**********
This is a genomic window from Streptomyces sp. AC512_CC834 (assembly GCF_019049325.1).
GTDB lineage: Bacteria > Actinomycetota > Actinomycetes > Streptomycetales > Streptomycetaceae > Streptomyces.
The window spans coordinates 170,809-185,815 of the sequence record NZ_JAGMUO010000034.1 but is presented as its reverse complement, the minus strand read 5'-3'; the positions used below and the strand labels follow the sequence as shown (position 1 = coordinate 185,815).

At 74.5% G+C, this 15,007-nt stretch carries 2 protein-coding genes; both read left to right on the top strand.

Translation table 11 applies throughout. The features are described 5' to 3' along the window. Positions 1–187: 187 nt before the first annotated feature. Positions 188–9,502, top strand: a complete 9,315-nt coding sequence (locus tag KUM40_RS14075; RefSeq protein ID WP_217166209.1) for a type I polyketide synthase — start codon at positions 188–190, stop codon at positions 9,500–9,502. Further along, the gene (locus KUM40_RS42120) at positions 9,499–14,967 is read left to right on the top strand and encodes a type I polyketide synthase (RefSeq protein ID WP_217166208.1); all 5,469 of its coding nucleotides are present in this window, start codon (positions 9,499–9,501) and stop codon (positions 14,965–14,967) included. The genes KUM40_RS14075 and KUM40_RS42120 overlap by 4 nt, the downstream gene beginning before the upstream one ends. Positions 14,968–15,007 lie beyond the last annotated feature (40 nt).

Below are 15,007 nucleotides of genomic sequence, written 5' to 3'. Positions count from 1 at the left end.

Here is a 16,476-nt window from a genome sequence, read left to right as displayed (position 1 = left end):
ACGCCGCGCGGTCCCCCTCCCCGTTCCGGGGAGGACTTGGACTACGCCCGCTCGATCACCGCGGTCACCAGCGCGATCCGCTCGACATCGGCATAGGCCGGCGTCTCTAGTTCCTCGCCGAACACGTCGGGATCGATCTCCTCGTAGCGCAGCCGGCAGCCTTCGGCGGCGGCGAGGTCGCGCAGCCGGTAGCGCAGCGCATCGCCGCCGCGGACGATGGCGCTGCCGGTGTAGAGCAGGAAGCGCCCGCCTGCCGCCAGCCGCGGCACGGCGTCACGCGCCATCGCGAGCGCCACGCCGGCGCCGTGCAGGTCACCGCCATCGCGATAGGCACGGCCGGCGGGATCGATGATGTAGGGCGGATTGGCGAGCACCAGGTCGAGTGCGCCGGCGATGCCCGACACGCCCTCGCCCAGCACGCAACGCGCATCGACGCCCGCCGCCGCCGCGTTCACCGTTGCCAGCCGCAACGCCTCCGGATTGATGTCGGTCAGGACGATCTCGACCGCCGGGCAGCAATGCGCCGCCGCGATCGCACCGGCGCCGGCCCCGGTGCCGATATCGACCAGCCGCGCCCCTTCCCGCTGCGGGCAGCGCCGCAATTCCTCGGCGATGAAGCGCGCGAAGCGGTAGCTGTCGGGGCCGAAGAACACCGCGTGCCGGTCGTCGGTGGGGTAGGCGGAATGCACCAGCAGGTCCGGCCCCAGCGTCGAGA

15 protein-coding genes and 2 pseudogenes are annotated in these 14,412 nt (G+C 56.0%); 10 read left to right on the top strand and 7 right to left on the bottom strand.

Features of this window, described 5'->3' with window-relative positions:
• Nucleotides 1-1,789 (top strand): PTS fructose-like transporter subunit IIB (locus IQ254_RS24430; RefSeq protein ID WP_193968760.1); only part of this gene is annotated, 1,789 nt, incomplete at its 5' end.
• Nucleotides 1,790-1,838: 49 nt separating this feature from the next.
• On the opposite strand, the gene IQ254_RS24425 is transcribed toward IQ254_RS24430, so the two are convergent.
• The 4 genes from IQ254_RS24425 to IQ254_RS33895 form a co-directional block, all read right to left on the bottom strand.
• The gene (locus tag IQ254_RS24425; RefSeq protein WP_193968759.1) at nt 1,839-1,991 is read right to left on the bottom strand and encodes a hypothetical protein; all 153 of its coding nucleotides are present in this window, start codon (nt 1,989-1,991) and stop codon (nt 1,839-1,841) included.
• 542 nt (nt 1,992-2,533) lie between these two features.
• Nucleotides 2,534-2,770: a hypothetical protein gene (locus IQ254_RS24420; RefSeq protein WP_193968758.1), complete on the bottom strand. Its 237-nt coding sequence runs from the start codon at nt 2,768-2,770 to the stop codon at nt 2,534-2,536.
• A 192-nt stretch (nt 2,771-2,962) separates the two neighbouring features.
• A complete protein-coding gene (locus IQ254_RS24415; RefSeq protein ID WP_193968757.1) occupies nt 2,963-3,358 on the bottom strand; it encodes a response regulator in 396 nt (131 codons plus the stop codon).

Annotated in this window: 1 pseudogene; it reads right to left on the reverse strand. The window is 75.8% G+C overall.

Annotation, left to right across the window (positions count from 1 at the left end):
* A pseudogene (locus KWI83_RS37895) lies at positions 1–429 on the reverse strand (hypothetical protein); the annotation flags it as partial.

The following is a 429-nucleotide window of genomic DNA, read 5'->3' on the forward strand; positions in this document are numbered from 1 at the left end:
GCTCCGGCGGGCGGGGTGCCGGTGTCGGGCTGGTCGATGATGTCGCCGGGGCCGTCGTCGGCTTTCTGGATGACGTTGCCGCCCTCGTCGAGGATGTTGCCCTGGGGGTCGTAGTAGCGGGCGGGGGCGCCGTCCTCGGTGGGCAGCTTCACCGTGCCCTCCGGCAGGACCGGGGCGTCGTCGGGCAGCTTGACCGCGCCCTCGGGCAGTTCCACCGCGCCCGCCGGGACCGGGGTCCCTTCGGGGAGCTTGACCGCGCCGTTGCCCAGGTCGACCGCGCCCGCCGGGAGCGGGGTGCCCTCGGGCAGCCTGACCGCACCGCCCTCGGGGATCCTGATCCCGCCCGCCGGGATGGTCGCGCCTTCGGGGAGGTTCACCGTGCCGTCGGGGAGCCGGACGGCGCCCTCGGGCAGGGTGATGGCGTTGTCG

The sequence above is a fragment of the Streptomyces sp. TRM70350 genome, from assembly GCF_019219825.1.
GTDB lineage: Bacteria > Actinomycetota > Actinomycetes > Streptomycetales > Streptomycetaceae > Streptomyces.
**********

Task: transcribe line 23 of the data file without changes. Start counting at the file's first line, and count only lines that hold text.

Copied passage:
The following is a 429-nucleotide window of genomic DNA, read 5'->3' on the forward strand; positions in this document are numbered from 1 at the left end: